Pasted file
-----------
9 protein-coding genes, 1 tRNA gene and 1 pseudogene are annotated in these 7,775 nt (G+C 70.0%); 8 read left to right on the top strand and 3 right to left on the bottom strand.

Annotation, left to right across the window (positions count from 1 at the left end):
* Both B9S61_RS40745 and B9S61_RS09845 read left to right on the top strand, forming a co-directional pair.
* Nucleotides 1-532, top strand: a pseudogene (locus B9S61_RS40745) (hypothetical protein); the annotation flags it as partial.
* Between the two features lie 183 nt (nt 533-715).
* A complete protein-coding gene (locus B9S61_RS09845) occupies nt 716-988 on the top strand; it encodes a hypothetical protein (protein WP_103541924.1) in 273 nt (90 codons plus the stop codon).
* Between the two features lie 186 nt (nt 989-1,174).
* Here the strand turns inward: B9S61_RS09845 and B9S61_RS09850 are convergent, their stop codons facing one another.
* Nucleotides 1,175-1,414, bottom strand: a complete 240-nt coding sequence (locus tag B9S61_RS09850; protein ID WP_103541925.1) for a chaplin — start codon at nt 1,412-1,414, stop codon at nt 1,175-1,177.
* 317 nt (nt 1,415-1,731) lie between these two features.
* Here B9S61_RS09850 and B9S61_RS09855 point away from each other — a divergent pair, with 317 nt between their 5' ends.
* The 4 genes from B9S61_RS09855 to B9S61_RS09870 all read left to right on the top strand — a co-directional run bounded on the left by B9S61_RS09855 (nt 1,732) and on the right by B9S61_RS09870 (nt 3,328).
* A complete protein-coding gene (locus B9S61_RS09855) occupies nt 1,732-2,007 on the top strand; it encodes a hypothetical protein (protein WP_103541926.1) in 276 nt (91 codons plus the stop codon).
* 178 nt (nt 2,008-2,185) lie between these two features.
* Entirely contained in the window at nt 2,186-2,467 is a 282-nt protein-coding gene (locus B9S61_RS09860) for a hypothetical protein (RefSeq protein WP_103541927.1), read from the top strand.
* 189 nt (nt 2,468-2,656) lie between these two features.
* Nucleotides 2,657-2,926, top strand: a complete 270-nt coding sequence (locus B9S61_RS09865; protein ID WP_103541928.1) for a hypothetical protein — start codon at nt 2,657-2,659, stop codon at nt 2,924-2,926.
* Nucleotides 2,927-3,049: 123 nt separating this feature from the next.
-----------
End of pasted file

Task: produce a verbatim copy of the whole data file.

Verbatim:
9 protein-coding genes, 1 tRNA gene and 1 pseudogene are annotated in these 7,775 nt (G+C 70.0%); 8 read left to right on the top strand and 3 right to left on the bottom strand.

Annotation, left to right across the window (positions count from 1 at the left end):
* Both B9S61_RS40745 and B9S61_RS09845 read left to right on the top strand, forming a co-directional pair.
* Nucleotides 1-532, top strand: a pseudogene (locus B9S61_RS40745) (hypothetical protein); the annotation flags it as partial.
* Between the two features lie 183 nt (nt 533-715).
* A complete protein-coding gene (locus B9S61_RS09845) occupies nt 716-988 on the top strand; it encodes a hypothetical protein (protein WP_103541924.1) in 273 nt (90 codons plus the stop codon).
* Between the two features lie 186 nt (nt 989-1,174).
* Here the strand turns inward: B9S61_RS09845 and B9S61_RS09850 are convergent, their stop codons facing one another.
* Nucleotides 1,175-1,414, bottom strand: a complete 240-nt coding sequence (locus tag B9S61_RS09850; protein ID WP_103541925.1) for a chaplin — start codon at nt 1,412-1,414, stop codon at nt 1,175-1,177.
* 317 nt (nt 1,415-1,731) lie between these two features.
* Here B9S61_RS09850 and B9S61_RS09855 point away from each other — a divergent pair, with 317 nt between their 5' ends.
* The 4 genes from B9S61_RS09855 to B9S61_RS09870 all read left to right on the top strand — a co-directional run bounded on the left by B9S61_RS09855 (nt 1,732) and on the right by B9S61_RS09870 (nt 3,328).
* A complete protein-coding gene (locus B9S61_RS09855) occupies nt 1,732-2,007 on the top strand; it encodes a hypothetical protein (protein WP_103541926.1) in 276 nt (91 codons plus the stop codon).
* 178 nt (nt 2,008-2,185) lie between these two features.
* Entirely contained in the window at nt 2,186-2,467 is a 282-nt protein-coding gene (locus B9S61_RS09860) for a hypothetical protein (RefSeq protein WP_103541927.1), read from the top strand.
* 189 nt (nt 2,468-2,656) lie between these two features.
* Nucleotides 2,657-2,926, top strand: a complete 270-nt coding sequence (locus B9S61_RS09865; protein ID WP_103541928.1) for a hypothetical protein — start codon at nt 2,657-2,659, stop codon at nt 2,924-2,926.
* Nucleotides 2,927-3,049: 123 nt separating this feature from the next.